October is National Disability Employment Awareness Month.
National Disability Employment Awareness Month (NDEAM) was established by the United States Congress in 1945. It celebrates individuals with disabilities and their contributions to the American workforce. The theme for 2017 is “Inclusion Drives Innovation.”
We are dedicating this blog post to our clients who have overcome disability and returned to gainful employment. Discrimination in the workplace and much higher unemployment rates are just some of their challenges.
Michigan has a fund that was created to promote employment of disabled individuals. Employers need only pay 52 weeks of workers’ compensation if an employee is certified as vocationally handicapped before a work accident occurs. Benefits are normally paid for life.
Vocationally handicapped means a person has a medically certifiable impairment of the back or heart, or who is subject to epilepsy, or who has diabetes, and whose impairment is a substantial obstacle to employment, considering such factors as the person’s age, education, training, experience, and employment rejection.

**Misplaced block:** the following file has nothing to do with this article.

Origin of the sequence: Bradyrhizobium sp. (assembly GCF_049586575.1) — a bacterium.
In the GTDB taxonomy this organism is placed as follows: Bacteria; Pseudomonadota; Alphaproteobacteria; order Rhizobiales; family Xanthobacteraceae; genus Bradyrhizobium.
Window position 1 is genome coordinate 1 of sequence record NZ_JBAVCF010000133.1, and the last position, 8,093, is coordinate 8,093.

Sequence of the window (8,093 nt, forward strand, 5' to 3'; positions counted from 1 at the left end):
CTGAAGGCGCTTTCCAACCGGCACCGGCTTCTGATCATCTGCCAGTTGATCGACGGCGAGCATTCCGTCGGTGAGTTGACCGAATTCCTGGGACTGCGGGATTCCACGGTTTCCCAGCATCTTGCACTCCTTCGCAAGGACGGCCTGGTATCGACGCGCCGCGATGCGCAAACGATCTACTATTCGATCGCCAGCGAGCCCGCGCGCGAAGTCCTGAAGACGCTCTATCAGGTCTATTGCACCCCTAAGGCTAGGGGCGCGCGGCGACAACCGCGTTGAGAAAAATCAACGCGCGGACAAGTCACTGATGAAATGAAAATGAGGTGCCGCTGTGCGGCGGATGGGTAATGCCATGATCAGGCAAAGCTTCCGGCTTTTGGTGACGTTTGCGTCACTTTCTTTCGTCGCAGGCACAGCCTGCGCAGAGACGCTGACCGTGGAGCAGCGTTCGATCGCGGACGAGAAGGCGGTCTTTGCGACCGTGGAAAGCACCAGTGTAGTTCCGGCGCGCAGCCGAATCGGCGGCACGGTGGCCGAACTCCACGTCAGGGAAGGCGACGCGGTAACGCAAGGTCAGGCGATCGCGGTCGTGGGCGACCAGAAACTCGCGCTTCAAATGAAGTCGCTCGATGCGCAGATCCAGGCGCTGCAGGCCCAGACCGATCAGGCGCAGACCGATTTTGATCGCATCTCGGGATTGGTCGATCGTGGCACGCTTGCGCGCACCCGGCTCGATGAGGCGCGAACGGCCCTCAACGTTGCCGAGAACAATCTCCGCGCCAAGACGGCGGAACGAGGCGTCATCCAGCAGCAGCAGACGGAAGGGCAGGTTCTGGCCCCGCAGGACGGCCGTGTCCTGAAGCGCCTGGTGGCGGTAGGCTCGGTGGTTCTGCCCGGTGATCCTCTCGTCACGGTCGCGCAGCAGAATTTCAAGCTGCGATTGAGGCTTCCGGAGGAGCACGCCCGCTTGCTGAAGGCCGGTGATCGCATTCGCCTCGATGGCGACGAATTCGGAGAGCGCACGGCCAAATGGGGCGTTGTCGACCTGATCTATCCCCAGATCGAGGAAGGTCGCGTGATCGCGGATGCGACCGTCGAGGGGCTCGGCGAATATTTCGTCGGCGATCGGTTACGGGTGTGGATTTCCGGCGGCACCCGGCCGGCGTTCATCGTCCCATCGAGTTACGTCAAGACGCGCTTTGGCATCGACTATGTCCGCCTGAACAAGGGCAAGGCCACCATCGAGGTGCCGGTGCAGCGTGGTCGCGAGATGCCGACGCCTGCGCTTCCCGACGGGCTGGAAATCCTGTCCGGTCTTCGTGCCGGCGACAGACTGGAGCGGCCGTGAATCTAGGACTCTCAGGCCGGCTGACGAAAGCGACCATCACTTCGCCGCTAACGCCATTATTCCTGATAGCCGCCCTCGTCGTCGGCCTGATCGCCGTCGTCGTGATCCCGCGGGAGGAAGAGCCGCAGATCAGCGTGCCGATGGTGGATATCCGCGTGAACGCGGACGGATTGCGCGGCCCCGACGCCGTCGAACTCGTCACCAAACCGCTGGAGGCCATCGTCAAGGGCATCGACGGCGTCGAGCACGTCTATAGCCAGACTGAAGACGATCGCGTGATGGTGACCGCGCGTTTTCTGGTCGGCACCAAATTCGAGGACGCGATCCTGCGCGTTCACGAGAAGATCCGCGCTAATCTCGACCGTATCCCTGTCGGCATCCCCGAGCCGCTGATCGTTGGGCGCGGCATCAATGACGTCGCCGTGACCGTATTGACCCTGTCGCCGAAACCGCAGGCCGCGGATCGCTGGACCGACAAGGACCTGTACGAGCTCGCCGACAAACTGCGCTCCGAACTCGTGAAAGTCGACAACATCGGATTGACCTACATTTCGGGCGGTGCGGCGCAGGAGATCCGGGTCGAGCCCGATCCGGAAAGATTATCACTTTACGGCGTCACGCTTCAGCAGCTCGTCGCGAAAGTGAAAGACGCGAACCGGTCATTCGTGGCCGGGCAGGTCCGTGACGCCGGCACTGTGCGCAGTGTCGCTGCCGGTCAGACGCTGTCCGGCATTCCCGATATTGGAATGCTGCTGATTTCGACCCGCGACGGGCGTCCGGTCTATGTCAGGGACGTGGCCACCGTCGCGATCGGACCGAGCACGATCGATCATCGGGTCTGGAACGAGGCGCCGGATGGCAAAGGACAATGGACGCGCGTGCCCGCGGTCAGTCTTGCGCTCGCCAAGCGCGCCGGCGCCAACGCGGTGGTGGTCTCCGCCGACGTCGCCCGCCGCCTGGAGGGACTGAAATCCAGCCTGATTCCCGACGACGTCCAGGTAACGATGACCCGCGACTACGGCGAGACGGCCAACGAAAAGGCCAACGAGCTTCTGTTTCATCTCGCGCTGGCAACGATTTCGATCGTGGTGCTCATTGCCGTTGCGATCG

Unfortunately, changes in the mid-1990s have made this process more difficult. An employer must now certify that it refused to hire the worker because of his or her disability. This requirement raises all kinds of legal and ethical concerns.
We need to make hiring of disabled individuals a priority. Fixing the vocationally handicapped provision is critical.
Michigan Workers Comp Lawyers never charges a fee to evaluate a potential case. Our law firm has represented injured and disabled workers exclusively for more than 35 years. Call (844) 201-9497 for a free consultation today.
Photo courtesy of Creative Commons, by groundswell.